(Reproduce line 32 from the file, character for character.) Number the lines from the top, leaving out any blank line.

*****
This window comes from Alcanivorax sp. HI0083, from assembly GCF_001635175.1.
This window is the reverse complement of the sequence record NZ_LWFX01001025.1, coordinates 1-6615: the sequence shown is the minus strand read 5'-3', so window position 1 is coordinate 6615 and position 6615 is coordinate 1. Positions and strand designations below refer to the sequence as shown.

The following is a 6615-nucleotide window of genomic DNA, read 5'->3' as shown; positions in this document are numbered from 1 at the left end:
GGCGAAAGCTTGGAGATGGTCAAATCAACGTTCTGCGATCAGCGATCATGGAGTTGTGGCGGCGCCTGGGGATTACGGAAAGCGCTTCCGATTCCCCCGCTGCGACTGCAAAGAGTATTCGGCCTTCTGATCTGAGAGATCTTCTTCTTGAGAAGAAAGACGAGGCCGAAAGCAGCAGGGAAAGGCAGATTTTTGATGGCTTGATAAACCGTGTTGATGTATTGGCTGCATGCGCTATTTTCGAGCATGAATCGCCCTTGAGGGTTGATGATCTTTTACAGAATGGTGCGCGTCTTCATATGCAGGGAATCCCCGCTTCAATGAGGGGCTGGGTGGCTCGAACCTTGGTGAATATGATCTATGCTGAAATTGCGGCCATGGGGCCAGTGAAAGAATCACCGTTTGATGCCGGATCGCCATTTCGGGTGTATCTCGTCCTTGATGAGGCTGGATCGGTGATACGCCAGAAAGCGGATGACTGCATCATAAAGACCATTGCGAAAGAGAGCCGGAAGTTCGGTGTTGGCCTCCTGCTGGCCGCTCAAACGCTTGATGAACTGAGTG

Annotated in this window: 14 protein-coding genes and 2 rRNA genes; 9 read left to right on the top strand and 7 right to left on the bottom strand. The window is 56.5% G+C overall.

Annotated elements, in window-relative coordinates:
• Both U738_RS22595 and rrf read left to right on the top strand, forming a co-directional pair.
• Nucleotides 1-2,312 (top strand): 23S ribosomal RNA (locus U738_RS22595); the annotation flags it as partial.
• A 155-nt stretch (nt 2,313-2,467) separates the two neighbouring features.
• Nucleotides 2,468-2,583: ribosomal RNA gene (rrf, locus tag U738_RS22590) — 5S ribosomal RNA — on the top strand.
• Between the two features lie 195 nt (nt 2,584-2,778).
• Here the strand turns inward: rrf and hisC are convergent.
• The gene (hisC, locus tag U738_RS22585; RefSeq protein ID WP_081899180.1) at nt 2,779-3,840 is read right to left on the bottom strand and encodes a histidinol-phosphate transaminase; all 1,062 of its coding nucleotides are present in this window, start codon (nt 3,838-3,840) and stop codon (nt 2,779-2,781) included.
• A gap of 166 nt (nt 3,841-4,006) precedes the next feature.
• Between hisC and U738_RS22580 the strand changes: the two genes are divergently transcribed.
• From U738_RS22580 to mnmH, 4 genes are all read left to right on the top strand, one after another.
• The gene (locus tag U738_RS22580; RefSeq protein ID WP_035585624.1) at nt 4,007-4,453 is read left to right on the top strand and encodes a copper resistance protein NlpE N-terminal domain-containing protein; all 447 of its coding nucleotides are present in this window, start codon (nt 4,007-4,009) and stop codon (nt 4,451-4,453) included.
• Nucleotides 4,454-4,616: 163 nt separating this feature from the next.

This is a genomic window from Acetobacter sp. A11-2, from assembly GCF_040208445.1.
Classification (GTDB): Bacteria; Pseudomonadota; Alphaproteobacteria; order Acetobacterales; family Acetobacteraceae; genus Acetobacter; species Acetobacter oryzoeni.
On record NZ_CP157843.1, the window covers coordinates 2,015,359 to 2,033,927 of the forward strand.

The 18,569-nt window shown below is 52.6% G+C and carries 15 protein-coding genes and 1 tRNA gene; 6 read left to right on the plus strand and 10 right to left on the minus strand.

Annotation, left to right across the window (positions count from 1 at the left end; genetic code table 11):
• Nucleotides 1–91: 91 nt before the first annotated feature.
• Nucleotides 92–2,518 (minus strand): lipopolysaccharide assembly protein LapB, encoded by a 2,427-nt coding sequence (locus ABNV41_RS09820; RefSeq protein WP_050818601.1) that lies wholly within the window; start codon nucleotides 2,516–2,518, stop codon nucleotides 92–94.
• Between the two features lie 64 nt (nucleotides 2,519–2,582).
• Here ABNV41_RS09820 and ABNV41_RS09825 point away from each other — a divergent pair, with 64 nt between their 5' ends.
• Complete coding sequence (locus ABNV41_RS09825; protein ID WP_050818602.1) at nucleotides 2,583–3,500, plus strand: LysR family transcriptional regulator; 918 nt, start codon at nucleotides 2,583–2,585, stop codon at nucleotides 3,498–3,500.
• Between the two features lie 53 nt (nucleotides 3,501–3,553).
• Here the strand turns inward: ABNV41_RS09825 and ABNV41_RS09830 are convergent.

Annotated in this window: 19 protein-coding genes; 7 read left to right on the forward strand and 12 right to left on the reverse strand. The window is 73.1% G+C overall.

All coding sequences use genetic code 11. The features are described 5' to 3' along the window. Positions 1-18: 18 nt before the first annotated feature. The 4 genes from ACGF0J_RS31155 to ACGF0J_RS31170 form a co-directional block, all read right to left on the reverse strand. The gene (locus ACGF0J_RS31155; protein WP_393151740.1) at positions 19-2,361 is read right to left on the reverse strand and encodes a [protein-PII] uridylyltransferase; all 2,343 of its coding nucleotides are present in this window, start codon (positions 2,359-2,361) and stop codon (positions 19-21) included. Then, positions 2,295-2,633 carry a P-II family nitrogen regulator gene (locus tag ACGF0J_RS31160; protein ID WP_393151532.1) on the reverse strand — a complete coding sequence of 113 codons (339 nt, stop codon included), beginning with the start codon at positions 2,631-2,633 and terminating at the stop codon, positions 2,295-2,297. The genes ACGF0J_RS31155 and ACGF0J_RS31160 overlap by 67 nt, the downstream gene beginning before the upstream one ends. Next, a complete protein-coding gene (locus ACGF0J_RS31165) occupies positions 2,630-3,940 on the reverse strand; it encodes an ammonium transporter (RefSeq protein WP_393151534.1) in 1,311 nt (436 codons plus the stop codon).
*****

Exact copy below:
All coding sequences use genetic code 11. The features are described 5' to 3' along the window. Positions 1-18: 18 nt before the first annotated feature. The 4 genes from ACGF0J_RS31155 to ACGF0J_RS31170 form a co-directional block, all read right to left on the reverse strand. The gene (locus ACGF0J_RS31155; protein WP_393151740.1) at positions 19-2,361 is read right to left on the reverse strand and encodes a [protein-PII] uridylyltransferase; all 2,343 of its coding nucleotides are present in this window, start codon (positions 2,359-2,361) and stop codon (positions 19-21) included. Then, positions 2,295-2,633 carry a P-II family nitrogen regulator gene (locus tag ACGF0J_RS31160; protein ID WP_393151532.1) on the reverse strand — a complete coding sequence of 113 codons (339 nt, stop codon included), beginning with the start codon at positions 2,631-2,633 and terminating at the stop codon, positions 2,295-2,297. The genes ACGF0J_RS31155 and ACGF0J_RS31160 overlap by 67 nt, the downstream gene beginning before the upstream one ends. Next, a complete protein-coding gene (locus ACGF0J_RS31165) occupies positions 2,630-3,940 on the reverse strand; it encodes an ammonium transporter (RefSeq protein WP_393151534.1) in 1,311 nt (436 codons plus the stop codon).